Basic sourdough bread:
1 cup "fed" sourdough starter 1 1/2 cups to 1 2/3 cups lukewarm water, enough to make a smooth dough 5 cups Unbleached All-Purpose Flour 1 tablespoon sugar 2 1/4 teaspoons salt
1) Combine the starter, water, and 3 cups of the flour. Beat vigorously for 1 minute.
2) Cover, and let rest at room temperature for 4 hours. Refrigerate overnight, for about 12 hours.
3) Add the remaining ingredients: 2 cups of flour, sugar, salt/ Knead to form a smooth dough.
4) Allow the dough to rise in a covered bowl until it's relaxed, smoothed out, and risen. Depending on the vigor of your starter, it may become REALLY puffy; or it may just rise a bit. This can take anywhere from 2 to 5 hours. Understand this: sourdough bread (especially sourdough without added yeast) is as much art as science; everyone's timetable will be different. So please allow yourself to go with the flow, and not treat this as an exact, to-the-minute process.
5) Gently divide the dough in half.
6) Gently shape the dough into two oval loaves, and place them on a lightly greased or parchment-lined baking sheet (I prefer to use polenta instead of any grease). Cover and let rise until very puffy, about 2 to 4 hours. Don't worry if the loaves spread more than they rise; they'll pick up once they hit the oven's heat. Towards the end of the rising time, preheat the oven to 425°F.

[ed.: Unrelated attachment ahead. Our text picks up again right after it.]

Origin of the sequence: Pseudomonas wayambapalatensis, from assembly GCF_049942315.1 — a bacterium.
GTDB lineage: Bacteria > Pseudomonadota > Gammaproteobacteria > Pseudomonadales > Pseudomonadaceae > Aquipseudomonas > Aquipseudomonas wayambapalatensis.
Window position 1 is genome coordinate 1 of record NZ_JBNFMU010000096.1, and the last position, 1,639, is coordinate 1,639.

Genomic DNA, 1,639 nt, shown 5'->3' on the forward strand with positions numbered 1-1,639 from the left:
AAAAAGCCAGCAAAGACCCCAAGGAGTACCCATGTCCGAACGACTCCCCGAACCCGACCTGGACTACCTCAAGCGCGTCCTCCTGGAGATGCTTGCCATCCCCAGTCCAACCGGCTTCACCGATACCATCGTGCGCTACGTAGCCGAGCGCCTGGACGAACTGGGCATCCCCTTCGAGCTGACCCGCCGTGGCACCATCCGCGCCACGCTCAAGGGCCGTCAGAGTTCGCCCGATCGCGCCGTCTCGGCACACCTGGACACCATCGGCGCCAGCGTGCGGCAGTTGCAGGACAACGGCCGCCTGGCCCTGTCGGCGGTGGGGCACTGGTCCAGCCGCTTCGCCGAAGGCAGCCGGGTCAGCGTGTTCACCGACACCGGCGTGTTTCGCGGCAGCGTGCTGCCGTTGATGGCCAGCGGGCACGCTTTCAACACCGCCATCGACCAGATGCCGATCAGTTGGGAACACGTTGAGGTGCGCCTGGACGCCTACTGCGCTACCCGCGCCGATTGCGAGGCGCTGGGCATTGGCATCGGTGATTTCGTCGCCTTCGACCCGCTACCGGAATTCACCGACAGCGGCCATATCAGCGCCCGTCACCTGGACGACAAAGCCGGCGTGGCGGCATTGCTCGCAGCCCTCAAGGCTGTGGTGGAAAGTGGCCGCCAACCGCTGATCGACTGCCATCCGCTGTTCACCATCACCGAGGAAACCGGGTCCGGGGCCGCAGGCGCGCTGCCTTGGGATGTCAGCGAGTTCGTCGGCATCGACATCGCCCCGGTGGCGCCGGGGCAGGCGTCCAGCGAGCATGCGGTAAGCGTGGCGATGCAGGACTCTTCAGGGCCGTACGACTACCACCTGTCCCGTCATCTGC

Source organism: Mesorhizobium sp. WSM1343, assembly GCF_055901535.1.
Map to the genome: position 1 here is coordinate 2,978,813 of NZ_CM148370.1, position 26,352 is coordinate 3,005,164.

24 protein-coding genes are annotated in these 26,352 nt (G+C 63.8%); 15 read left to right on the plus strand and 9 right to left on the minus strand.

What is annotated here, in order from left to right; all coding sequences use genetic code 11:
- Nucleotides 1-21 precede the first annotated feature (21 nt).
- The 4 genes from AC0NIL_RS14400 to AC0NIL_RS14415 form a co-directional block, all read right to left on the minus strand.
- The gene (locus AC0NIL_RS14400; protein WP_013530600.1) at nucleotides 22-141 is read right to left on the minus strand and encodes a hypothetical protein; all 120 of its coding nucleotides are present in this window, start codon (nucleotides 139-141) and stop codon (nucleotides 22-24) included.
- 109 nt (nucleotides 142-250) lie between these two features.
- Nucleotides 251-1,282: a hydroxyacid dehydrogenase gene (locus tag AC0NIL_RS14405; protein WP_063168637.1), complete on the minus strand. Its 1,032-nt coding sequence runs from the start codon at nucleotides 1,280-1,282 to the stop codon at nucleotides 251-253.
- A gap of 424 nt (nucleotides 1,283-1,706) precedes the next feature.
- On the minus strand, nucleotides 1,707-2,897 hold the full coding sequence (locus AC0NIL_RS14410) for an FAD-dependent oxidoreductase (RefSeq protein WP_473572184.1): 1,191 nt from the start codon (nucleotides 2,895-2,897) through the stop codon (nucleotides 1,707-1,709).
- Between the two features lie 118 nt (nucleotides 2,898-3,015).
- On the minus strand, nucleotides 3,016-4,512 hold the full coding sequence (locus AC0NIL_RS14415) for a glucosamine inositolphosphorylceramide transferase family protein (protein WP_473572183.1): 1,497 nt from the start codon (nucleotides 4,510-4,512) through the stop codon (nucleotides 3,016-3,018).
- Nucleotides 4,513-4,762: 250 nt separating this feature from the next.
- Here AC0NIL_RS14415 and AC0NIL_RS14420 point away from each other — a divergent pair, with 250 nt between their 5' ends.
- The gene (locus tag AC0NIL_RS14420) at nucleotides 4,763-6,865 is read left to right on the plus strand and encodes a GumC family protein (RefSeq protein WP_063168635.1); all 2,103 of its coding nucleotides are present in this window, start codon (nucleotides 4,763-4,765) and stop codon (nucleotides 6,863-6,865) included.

7) Spray the loaves with lukewarm water.
8) Make two fairly deep horizontal slashes in each; a serrated bread knife, wielded firmly, works well here.
9) Bake the bread for 25 to 30 minutes, until it's a very deep golden brown. Remove it from the oven, and cool on a rack.
What makes the sour in sourdough bread? It's a combination of lactic and acetic acids, created as the dough rises and ferments. Refrigerating the dough encourages the production of more acetic than lactic acid; and acetic acid is much the tangier of the two. Thus, sourdough that's refrigerated before baking will have a more assertive sour flavor.